It’s a success he believes signals the centre’s obsolescence: “The conditions that were necessary for the centre’s formation are now changed. At the time, it was not possible to do literary criticism of a particular kind any place but in the centre. Now, it is widespread across the humanities units. The closure of the centre represents a significant moment in the evolution of the Faculty of Arts and Social Science.” Gertler assures us that the Centre for Comparative Literature will be “a jewel in the crown of the School of Languages and Literatures.” One of those jewels in absentia, we guess.
The dean is quick to clarify that students currently enrolled in the MA and PhD programs in comp lit will be “grandfathered in,” allowing them to complete the degrees they were offered. This, though, may be little consolation to those PhD students who will still be there several years from now, working on research without a program or, potentially, faculty to support them, nor does it address the concerns of students entering an MA program that is now a dead end.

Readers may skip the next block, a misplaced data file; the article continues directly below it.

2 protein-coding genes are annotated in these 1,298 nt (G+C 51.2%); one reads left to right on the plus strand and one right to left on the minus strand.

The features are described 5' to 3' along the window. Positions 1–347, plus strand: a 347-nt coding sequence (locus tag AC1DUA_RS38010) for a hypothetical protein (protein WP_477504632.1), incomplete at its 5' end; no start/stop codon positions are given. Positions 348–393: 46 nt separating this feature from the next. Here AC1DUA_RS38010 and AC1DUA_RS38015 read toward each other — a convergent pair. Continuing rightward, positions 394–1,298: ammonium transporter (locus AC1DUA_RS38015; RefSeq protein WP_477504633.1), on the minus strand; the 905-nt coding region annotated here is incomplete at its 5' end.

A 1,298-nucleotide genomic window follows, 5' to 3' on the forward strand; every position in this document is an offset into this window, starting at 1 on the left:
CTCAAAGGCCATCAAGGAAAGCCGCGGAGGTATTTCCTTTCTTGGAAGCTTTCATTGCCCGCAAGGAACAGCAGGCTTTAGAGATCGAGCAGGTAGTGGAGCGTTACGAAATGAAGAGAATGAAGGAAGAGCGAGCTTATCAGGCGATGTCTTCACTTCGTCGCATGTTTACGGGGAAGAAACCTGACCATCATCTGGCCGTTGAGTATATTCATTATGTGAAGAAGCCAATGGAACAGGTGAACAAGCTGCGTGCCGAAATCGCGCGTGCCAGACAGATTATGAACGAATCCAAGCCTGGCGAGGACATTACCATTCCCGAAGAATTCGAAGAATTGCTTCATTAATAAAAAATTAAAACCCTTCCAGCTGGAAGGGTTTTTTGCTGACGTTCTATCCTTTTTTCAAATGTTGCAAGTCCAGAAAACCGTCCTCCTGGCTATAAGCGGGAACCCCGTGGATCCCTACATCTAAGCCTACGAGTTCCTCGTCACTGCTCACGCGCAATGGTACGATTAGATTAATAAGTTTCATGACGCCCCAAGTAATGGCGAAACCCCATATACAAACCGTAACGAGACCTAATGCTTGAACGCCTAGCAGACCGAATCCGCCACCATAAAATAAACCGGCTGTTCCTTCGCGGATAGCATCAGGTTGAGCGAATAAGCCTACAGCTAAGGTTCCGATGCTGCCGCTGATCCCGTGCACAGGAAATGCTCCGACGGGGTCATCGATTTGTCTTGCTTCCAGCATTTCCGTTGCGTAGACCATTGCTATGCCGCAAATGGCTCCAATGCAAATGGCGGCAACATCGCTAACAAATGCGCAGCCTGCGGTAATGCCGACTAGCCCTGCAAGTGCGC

Samuel Caldwell, part of the cohort of incoming comparative literature students for this fall, says: “My acceptance letter to the masters program included promising mention of later work at the PhD level at University of Toronto. This was of course a factor in my decision to attend.” Caldwell is coming to the University of Toronto—it is too late to change tack—from the University of Pennsylvania and Loyola University Chicago; in order to attend U of T, he declined offers from MA and PhD programs elsewhere. Ryan Culpepper, a PhD student in the comp lit program, is sympathetic. “These students had other offers,” he says. “People make real life choices, and for the university to withhold information crucial to making those choices is really disingenuous.”